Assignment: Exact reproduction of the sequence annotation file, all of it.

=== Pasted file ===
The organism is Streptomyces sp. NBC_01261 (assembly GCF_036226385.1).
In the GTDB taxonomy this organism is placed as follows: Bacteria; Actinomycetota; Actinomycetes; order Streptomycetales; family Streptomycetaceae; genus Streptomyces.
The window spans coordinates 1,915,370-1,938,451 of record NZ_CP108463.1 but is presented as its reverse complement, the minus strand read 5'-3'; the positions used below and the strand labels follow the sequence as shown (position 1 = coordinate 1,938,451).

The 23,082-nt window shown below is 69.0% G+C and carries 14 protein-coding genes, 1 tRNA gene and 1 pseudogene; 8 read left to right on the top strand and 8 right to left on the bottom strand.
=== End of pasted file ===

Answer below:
The organism is Streptomyces sp. NBC_01261 (assembly GCF_036226385.1).
In the GTDB taxonomy this organism is placed as follows: Bacteria; Actinomycetota; Actinomycetes; order Streptomycetales; family Streptomycetaceae; genus Streptomyces.
The window spans coordinates 1,915,370-1,938,451 of record NZ_CP108463.1 but is presented as its reverse complement, the minus strand read 5'-3'; the positions used below and the strand labels follow the sequence as shown (position 1 = coordinate 1,938,451).

The 23,082-nt window shown below is 69.0% G+C and carries 14 protein-coding genes, 1 tRNA gene and 1 pseudogene; 8 read left to right on the top strand and 8 right to left on the bottom strand.